The U.S. and Russia have made agreements to reduce the number of nuclear weapons in the possession of each country, but mutual distrust and a security need to deter the other guy have prevented either from cleaning out its weapons closet.

“It is necessary to have about 1,500 nuclear warheads in the shock troops of the Russian strategic nuclear forces in order to resolve tasks of strategic deterrence. The United States have approximately the same number,” Col. Gen. Sergei Karakayev told Interfax.

Mighty Russia, host of the 2014 Winter Olympics and a future host of the 2018 FIFA World Cup, continues to wrestle with its insecurities. It faces terrorists within its borders, suffers as a government that rules by brute force rather than justice and equity, and remains locked in a constant glaring contest with the world’s surviving superpower. Insecurity rarely results in healthy decision-making processes, and poor decisions often lead to more causes of insecurity. While the world enjoys the 2014 Winter Olympics, it is wise to keep an eye on the turmoil beyond the friendly Black Sea beaches of Sochi.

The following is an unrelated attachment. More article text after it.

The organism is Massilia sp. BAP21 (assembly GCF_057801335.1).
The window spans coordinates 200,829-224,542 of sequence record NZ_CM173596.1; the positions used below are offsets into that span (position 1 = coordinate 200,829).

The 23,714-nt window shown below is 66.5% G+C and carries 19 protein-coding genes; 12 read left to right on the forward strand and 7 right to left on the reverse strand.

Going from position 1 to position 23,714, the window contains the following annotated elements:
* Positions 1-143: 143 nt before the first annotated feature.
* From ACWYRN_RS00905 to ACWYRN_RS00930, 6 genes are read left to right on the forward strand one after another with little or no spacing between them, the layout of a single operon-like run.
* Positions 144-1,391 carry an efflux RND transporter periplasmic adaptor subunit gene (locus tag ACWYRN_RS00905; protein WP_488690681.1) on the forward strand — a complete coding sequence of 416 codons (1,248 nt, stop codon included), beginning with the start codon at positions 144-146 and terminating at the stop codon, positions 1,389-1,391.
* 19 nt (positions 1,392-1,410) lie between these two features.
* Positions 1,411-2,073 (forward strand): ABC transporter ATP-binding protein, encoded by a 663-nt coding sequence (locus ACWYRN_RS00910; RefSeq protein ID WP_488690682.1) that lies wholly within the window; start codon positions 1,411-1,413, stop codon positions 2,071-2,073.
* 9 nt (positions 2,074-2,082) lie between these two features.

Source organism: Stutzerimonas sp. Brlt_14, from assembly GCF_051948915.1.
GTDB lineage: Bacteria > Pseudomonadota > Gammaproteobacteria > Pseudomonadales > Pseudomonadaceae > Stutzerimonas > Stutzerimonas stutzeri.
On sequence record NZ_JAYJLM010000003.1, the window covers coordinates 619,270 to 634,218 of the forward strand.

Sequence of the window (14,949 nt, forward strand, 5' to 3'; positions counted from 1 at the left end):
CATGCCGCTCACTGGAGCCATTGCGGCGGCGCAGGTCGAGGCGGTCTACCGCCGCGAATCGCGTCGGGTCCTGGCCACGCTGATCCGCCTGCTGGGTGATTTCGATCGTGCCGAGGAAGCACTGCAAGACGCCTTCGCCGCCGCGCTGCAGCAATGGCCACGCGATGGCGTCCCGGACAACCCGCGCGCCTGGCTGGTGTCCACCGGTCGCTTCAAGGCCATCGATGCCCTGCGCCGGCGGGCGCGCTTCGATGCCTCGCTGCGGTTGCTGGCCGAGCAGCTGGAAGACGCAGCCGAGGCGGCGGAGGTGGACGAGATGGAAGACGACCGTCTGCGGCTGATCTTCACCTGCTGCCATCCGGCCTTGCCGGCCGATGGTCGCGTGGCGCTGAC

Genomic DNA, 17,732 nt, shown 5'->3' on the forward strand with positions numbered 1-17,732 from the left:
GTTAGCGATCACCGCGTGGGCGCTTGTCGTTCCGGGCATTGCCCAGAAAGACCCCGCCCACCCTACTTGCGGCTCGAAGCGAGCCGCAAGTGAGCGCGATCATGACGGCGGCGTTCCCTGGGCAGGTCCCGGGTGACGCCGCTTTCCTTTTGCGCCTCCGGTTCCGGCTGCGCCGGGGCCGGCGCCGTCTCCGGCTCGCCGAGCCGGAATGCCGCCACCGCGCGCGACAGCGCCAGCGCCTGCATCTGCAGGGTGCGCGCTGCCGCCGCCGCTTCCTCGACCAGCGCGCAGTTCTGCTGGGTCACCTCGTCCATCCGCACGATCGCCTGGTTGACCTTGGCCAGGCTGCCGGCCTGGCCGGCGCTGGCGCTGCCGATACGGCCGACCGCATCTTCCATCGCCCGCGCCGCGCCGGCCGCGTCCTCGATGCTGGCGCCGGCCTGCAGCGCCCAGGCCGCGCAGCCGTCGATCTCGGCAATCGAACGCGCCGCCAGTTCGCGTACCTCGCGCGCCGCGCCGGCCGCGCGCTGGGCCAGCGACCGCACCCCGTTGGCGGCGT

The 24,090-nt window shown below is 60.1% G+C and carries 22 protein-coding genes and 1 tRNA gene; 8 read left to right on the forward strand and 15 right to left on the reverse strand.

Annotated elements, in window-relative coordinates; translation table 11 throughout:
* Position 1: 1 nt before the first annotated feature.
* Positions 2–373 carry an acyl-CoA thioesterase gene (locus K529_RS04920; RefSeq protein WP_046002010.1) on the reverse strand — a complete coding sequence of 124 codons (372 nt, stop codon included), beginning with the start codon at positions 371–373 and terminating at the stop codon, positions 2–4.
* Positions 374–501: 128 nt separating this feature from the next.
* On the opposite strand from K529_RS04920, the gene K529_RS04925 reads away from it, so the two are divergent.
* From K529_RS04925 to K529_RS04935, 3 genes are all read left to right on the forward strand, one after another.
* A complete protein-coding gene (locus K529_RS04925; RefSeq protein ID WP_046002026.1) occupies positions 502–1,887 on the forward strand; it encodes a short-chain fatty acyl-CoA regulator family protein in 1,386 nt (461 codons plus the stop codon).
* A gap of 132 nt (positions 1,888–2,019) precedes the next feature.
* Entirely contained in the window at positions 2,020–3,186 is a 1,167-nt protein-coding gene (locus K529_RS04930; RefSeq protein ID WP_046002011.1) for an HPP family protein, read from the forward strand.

Notes